It is always best to have an attorney represent you in any real estate transaction. The fees for real estate work are very reasonable.
I caution anyone who thinks they don't need a lawyer for a real estate transaction, especially for a short sale. If you have legal questions, you need to hire a lawyer.
Laws change, often. Banks have lawyers on staff who graduated from top-tier law schools. If a bank can find a way to put the squeeze on you in a short sale, they will not hesitate in the slightest especially if you do not have counsel.
Here are two good reasons why you will want to retain a lawyer for a short sale:
Release of Personal Liability
Although a bank may forgive the balance between the mortgage balance and the final sales price, the bank might not release you from personal liability. This means it is possible that the bank might be able to legally garnish your future wages, attach bank accounts or otherwise pursue you for that money. It's called a deficiency judgment.
The short sale approval letter may or may not contain verbiage that spells out the bank's specific rights. Absence of such language is no guarantee the bank has released you.
Banks scrutinize a seller's financial statement. Banks examine a seller's bank accounts, tax returns and have been known to pull a seller's credit report. If the bank is taking a loss on the sale, obviously the bank would like to recoup part of that loss. That's why the bank looks at the seller's assets and disposable income.
If the seller is attempting a short sale without hardship, it is highly likely that the bank will ask for a seller contribution. Even if the seller qualifies for a short sale through a financial hardship, the bank could demand a contribution. This means the seller could be required to bring in money to close. The bank might ask the seller to liquidate a stock account or tap retirement funds.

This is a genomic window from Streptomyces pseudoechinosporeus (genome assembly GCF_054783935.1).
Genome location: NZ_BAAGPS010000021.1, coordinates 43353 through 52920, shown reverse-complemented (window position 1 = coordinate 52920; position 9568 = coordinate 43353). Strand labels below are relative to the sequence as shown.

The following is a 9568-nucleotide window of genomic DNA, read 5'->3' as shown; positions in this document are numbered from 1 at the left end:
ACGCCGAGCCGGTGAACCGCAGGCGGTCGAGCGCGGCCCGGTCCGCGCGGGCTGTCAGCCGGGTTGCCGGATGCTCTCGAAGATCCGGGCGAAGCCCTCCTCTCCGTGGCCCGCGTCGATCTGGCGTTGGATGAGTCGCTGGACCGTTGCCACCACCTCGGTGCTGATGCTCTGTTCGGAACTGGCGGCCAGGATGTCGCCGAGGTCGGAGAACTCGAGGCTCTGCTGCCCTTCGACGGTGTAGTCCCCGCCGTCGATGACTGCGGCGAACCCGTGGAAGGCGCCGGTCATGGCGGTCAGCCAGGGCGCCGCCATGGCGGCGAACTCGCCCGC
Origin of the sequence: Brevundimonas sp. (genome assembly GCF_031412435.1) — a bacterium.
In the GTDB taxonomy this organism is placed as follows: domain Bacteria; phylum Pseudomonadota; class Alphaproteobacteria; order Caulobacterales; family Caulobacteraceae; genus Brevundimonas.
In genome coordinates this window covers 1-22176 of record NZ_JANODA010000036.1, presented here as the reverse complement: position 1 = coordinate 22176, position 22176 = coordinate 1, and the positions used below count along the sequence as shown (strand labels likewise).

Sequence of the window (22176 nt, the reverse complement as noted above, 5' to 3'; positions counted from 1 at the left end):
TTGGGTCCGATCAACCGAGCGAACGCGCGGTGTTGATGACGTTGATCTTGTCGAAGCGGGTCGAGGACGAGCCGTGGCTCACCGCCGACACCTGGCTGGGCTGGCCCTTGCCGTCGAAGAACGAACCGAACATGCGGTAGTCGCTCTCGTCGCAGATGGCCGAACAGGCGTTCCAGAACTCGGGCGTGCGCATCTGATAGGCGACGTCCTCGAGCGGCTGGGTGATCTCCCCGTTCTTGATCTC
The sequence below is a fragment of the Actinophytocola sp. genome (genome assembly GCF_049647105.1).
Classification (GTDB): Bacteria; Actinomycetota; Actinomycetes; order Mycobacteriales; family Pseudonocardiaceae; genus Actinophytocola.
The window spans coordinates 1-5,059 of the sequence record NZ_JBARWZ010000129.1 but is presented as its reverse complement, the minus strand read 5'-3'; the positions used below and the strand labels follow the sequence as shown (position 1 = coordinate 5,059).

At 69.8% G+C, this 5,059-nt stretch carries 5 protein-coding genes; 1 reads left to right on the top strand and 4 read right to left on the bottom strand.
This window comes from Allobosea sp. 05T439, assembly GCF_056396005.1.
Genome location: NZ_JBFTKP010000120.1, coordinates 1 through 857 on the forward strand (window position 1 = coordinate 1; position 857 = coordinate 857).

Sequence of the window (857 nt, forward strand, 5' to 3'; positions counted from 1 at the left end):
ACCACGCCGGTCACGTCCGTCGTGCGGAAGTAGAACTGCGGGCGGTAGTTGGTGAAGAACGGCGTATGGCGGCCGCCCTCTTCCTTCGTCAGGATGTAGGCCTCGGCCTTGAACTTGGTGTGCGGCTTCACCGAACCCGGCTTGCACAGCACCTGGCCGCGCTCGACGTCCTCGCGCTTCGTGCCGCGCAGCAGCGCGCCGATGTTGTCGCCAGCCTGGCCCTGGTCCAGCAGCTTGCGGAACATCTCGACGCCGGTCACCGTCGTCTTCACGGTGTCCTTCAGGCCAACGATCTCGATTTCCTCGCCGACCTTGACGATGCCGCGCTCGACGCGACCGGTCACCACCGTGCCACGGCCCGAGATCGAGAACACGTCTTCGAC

The peace of mind that comes along with having good counsel as you navigate through a real estate transaction is priceless and well worth the investment.
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More information is needed. While I agree with the other posters, your question is overly broad because it is unclear if (a) you are participating in the foreclosure lawsuit, (b) how much time remains in the lawsuit, (c) whether the lender has agreed to a short sale, (d) whether you will have a personal deficiency or will have to bring money to the closing to complete the transaction, and (e) whether you have a buyer with funds.
There are many reasons why you would want to have an attorney represent you. You are not required to have an attorney to handle any of those concerns, but because of the complexity of short sale transactions, and because many attorneys charge reasonable fees (which are sometimes fixed rate fees), the benefits of representation greatly outweigh the detriments.
[Disclaimer- This information is provided as general information only and should not be construed as specific legal advice as this website is not intended to provide anyone with specific legal advice. No attorney-client relationship is created with the furnishing of this information. This answer should not be used as a substitute for fully discussing the factual nuances of your case with a licensed professional attorney in the state where you are located.]
I agree. Additionally it is traditional in Chicago for the seller’s attorney to order the title commitment and prepare the closing documents. As a general rule, at a short sale you will not be able to take any money away from the closing. It is likely that attorneys fee will be included in the closing fees, and depending on your payoff letter, you will probably not be required to bring any additional funds to the closing. Lastly, some people might stand to really benefit from not doing a short sale. Talk to an attorney asap. Good Luck.